New Research Says Story Of Anne Frank Being Captured By Nazis Is Wrong
Anne Frank is one of the most beloved figures of the 20th century.
In spite of the horrors she faced, Frank offered the world an eloquent and optimistic viewpoint on life.
She was a 13-year-old girl who fell victim to one of the most abhorrent events in human history but somehow developed one of the most hopeful outlooks perhaps ever recorded in literature.
In spite of everything I still believe that people are really good at heart.
Frank, whose diary entries continue to offer the world a glimpse into the terrible predicament many Jews found themselves in during the Holocaust, will forever remain one of the most inspirational figures in history.
Anne Frank, her family and others were hidden in secret rooms in Amsterdam until 1944, when they were mysteriously discovered.
Subsequently, seven of the eight people Anne Frank was hiding with were killed among the millions of other people who perished as a result of the Holocaust.
Anne Frank died of typhus at age 15 at Bergen-Belsen camp in Germany.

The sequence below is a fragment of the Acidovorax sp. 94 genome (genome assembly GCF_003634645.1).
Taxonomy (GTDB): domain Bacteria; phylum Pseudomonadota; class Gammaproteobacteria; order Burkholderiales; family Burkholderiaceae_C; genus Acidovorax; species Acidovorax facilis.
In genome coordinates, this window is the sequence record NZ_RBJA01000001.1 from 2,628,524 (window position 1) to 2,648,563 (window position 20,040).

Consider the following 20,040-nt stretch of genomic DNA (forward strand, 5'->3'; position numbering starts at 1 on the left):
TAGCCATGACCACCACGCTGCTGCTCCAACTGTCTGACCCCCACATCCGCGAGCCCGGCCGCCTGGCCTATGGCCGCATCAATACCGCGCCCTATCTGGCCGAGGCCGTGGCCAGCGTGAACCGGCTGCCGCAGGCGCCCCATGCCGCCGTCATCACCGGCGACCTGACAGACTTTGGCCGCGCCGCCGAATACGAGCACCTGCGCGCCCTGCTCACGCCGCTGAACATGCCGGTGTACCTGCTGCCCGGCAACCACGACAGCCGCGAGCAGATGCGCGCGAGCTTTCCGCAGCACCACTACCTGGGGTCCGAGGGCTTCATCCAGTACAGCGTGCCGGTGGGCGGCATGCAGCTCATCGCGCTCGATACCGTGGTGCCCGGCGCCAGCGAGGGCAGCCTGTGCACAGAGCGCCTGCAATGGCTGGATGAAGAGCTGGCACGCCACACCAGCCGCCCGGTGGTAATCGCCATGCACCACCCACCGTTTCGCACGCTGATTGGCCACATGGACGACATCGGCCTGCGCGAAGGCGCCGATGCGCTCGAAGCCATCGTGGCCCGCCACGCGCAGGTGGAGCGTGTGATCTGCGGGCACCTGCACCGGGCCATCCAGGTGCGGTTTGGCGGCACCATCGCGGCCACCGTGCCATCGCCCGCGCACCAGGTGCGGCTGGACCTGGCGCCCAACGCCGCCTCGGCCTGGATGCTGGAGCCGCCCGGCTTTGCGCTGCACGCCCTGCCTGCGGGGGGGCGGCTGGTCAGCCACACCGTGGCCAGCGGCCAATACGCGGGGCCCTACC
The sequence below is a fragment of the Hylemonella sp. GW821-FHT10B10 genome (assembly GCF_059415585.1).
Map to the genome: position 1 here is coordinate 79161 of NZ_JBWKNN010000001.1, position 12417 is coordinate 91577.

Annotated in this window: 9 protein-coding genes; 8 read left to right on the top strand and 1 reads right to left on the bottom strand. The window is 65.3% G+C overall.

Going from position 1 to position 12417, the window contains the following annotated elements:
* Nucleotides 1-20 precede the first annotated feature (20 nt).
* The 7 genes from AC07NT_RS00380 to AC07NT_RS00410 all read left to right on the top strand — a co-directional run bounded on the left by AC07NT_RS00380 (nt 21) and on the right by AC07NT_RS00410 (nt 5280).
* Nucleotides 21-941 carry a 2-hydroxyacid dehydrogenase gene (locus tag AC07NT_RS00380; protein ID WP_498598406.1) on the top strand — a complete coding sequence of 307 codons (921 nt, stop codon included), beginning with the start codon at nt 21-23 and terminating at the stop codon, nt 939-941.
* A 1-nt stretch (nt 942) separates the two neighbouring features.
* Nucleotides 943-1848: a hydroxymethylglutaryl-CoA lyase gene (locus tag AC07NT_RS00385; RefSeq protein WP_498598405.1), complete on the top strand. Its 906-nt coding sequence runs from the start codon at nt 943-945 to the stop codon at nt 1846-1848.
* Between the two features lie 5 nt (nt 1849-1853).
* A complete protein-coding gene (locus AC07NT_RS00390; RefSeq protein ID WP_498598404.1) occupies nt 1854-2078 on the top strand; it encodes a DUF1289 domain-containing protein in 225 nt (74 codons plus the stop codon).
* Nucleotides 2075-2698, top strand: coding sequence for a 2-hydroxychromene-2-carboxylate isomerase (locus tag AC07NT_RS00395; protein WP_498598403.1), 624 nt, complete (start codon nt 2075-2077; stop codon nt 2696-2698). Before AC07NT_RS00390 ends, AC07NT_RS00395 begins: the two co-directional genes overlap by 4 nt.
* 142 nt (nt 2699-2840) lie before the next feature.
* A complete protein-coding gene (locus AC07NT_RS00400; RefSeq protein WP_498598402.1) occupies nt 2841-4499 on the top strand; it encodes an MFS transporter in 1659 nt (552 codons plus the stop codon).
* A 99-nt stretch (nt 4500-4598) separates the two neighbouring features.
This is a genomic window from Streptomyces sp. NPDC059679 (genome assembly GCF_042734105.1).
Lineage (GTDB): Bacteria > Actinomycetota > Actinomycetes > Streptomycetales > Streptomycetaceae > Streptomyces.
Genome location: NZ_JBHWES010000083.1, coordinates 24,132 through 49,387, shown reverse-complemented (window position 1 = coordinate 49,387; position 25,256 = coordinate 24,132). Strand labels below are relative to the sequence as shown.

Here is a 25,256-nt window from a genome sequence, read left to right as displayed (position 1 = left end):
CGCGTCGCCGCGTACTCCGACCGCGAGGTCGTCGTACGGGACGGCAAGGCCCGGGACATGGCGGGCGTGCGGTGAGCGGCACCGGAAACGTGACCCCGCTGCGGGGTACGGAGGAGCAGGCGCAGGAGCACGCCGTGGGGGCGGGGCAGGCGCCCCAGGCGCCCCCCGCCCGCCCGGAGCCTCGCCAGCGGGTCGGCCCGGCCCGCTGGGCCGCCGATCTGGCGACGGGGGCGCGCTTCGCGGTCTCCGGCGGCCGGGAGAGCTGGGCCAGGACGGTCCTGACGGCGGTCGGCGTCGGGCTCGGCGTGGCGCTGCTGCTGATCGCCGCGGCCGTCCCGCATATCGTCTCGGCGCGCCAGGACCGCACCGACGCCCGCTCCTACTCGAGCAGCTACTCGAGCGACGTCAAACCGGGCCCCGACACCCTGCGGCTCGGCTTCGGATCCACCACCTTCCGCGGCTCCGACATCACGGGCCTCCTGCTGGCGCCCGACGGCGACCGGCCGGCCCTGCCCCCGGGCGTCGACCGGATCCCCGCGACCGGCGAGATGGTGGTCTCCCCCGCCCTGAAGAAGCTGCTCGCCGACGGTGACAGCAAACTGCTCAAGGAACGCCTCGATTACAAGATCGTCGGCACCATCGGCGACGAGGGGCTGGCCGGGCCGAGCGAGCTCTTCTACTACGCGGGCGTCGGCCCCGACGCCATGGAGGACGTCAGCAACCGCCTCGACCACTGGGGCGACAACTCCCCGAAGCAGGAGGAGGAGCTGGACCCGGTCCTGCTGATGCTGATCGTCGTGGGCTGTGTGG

The only person who survived was Otto Frank, Anne's father.
For a long time, most people assumed they were betrayed. Historians have debated over this for over seven decades.
New evidence, however, suggests their discovery was purely coincidental, and the investigators who found them were looking into another matter, the Washington Post reports.
The reseachers found the German “Sicherheitsdienst” police who ultimately uncovered the family's hiding place typically looked into cases involving cash and securities, but not Jews.
Apparently, they were investigating reports of fraudulent food-ration cards and illegal employment occurring where Frank and her family were hiding, when they accidentally happened upon them.
By the end of the Holocaust, the Nazi regime systematically murdered approximately 6 million Jews, as well as millions of others.
The Nazis deliberately attempted to wipe an entire group of people off the face of the earth.
Fortunately, they weren't successful, but the memory of those who lost must never be forgotten.
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